This has improved but needs more work. Engaging medical students
and Foundation doctors is key to success.
I will support psychiatrists at every level. Our contribution
must be fully recognised. I will tackle stress factors such as the
lack of beds and the blame culture. I will reduce the bureaucratic
load including “Clustering” for Payment by Results which is hugely
time consuming but with no patient benefit. I will address the
massive burden of inspection which must be made more efficient. I
will help retired members who still want to contribute.
The current morale amongst trainees is the worst I have known
it. I have years of experience of working with them and have their
confidence. I will ensure that they are supported and valued
by the College.
My track record demonstrates that I deliver. If elected I will
work tirelessly until Psychiatry is again the interesting and
rewarding profession that I love.
Professor Rob Poole - Professor of Social
Psychiatry, Centre for Mental Health and Society, Bangor
University. Honorary Consultant Psychiatrist, Betsi Cadwaladr
University Health Board, North Wales.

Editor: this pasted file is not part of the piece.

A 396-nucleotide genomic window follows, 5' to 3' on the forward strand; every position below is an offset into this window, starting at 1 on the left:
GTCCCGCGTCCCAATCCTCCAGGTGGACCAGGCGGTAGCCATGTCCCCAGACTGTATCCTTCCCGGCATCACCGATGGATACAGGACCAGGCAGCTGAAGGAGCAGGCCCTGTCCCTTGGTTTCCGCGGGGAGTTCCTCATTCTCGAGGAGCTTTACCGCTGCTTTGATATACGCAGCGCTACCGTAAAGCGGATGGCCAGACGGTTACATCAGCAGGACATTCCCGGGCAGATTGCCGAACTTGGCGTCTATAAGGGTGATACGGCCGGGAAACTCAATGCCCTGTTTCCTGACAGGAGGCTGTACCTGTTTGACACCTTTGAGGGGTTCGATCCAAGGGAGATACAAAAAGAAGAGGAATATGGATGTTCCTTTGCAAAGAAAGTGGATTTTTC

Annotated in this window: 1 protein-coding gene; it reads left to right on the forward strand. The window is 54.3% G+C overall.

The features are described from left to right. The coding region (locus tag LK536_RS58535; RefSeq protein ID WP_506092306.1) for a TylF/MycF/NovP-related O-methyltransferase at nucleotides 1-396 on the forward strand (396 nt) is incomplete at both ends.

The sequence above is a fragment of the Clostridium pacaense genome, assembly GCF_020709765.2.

I am a General Adult Psychiatrist.
I was a Consultant in inner-city Liverpool for 16 years,
followed by five years in rural Wales.
Throughout my career, I have worked to develop good services for
marginalised groups, such as homeless people and “dual-diagnosis”
My academic interests eventually led me to my current post at
Bangor University, where I co-founded the Centre for Mental Health
and Society in 2012.
I have published widely (the second edition of “Psychiatric
Interviewing and Assessment” is in press) and I have established
international collaborations, for example, a suicide prevention
programme in Mysore, south India. I write a popular blog.
I am involved in research and debate on the relationship between